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National Ag Week

National Ag Week

“I really enjoy it, I wouldn’t trade it for anything. There are a lot of long days. You go home at night and feel like you accomplished something and it’s usually a good day.”

Mitch Swanson of Kerkhoven is breaking into farming, starting on a smaller scale level. His parents were never farmers. And while Mitch had never farmed before, that’s the profession he chose as his career in life.

His parents live near St. John’s Lake. His mom, Tammy, operates the convenience store in Pennock, and his dad works for UPS.

Mitch got into farming thanks to Mike Arends of rural Pennock. Mike was looking for some help, Mitch was available, so they started working together with Mitch driving the tractor and doing various things.

Kevin Crowley with Heritage Banks, said that as the relationship has grown,

Mitch has decided he wanted to make this more of a career than just a job. “Mike has given Mitch the opportunity to start farming on a smaller scale, using his labor in exchange for Mike’s equipment.”

Last year Mitch got into buying 3 to 4 day old baby calves. He rents some buildings from mike and plans to raise these feeder calves to expand on his farming operation.

“What I enjoy most about farming,” Mitch said, “is that every day it’s something different, a new day and you’re not doing the same thing every day.” You keep one eye open looking for something else that needs to be done, he said, and if something breaks you’ve got to fix that and on a different day you’ve got to fix something else, it’s different every day.

Mitch said he’s pretty much his own boss. He does chores in the morning and in the winter they work on repairing equipment and getting things ready to go for spring. He does chores in the evening and then calls it a day.

“Mostly Mike has been teaching me the crop and mechanical operations of the farm.” Mitch said he’s also learning a lot on the cattle operations from his friend Jared.

This really is on the job training, Mitch said, noting he rents 225 acres on which he grows corn and soybeans. “I might also plant a little bit of oats this year.”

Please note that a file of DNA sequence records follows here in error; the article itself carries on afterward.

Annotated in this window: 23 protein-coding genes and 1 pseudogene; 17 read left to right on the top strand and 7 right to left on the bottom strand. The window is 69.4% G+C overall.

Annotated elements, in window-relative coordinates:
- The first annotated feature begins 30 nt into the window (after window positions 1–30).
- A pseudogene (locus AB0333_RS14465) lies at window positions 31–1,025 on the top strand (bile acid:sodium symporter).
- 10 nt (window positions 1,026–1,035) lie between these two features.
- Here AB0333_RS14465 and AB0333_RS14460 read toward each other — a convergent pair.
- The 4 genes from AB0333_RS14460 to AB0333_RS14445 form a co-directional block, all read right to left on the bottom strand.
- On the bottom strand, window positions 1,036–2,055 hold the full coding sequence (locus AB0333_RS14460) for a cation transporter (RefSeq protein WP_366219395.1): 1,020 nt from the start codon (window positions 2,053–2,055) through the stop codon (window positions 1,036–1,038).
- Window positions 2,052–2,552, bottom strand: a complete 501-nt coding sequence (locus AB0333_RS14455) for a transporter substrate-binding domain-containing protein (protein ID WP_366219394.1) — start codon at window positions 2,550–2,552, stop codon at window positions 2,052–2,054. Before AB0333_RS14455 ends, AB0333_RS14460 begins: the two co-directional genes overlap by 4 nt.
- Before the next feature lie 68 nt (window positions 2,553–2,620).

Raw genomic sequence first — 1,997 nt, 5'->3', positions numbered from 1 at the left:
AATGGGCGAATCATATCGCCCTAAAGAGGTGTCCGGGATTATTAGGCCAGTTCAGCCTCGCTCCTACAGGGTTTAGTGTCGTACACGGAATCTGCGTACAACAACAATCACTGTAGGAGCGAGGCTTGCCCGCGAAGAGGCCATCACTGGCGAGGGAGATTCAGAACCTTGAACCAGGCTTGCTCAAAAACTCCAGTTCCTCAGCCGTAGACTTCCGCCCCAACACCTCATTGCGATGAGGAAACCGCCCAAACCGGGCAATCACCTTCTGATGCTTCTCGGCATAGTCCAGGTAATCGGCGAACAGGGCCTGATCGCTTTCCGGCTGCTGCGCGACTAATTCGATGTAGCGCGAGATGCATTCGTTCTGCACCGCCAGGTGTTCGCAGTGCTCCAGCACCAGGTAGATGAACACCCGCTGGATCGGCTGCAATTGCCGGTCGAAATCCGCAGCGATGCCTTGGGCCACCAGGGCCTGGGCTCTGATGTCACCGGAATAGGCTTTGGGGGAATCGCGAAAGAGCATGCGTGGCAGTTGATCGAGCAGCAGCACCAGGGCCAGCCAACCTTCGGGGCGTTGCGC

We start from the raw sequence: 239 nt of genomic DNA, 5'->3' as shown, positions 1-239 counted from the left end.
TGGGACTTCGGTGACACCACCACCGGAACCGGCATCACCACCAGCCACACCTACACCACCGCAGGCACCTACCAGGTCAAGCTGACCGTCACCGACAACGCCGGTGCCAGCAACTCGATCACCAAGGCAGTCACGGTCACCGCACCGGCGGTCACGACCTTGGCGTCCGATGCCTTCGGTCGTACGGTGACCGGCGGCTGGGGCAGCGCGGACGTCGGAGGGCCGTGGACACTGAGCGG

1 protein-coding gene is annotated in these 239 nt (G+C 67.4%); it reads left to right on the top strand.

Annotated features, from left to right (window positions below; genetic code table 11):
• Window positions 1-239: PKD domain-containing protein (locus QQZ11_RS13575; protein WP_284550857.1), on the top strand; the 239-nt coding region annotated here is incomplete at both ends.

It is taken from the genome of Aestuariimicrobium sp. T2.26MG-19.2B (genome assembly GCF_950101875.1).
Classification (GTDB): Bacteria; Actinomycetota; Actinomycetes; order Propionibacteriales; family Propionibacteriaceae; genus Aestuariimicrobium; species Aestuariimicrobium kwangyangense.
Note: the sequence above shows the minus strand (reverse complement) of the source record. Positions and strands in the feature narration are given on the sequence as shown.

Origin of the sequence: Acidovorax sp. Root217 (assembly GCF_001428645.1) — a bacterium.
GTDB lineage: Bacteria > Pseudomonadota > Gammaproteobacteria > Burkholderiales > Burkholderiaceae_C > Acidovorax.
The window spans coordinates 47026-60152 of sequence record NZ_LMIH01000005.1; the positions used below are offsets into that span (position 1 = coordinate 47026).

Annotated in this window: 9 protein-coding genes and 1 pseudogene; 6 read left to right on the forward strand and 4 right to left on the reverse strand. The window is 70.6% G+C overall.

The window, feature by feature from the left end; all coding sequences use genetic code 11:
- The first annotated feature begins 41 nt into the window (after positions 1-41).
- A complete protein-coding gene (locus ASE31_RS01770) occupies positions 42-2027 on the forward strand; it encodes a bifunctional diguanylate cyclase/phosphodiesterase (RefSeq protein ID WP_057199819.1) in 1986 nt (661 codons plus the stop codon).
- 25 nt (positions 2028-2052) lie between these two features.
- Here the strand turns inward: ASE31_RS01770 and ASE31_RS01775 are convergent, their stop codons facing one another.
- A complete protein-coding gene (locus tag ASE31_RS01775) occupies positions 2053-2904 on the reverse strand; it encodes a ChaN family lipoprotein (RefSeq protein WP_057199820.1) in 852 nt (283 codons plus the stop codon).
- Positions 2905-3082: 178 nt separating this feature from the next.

Mitch has 80 calves, some are 400 pounders and some are 300 pounders. “They’re Holstein bull calves. I’m raising them to 500 pounds and then will sell them.” They’re feeder cattle, he said, and someone will buy them and finish them out to 1400 pounds.

Mike said this arrangement is working out really well for him, and it’s helping Mitch get started in farming. “He enjoys doing it. For him to work with me and use my equipment in exchange for labor works out for both of us. It’s a real good deal.”

Crowley said in today’s environment with agriculture, for Mitch to go out and buy his own equipment and start farming is almost impossible. “This is a way that he’s leveraging his labor to help get started farming. He probably can’t start out farming and going out and renting a whole bunch of acres to make it his own operation. This way he can use his labor in exchange for equipment and start out more slowly and work into it.”

Farming is no different than anything else, he said, finding labor and having a consistent source of labor is hard, so this way during the planting and harvesting, Mike know where he’s at when he needs help and in the slower times Mitch has got his calf raising and other things that he can do. It’s a win, win situation.

Mitch says he enjoys it. He usually starts chores about 8 a.m. and stays until 8 p.m. because every 12 hours you’ve got to do chores. “You can either wake up late and go to bed late or wake up early and go to bed early,” he said. In the spring and fall they start earlier. “I’ll be doing a lot of field work in the spring, digging and planting, all sorts of stuff. I planted probably 75 percent of the fields this spring. I enjoy planting, it’s fun.”

Mike said Mitch got started probably 12 years ago. “He came over here with his aunt one day to take some straw out of the barn. Then the next spring I asked if he could come over and pick rocks and he’s been here ever since.”

Mitch said he really enjoys it, he wouldn’t trade it for anything, even though there are a lot of long days. “You go home at night and feel like you accomplished something and it’s usually a good day.”


Written by Bev Ahlquist
Published in The Kerkoven Banner 2/14/2018


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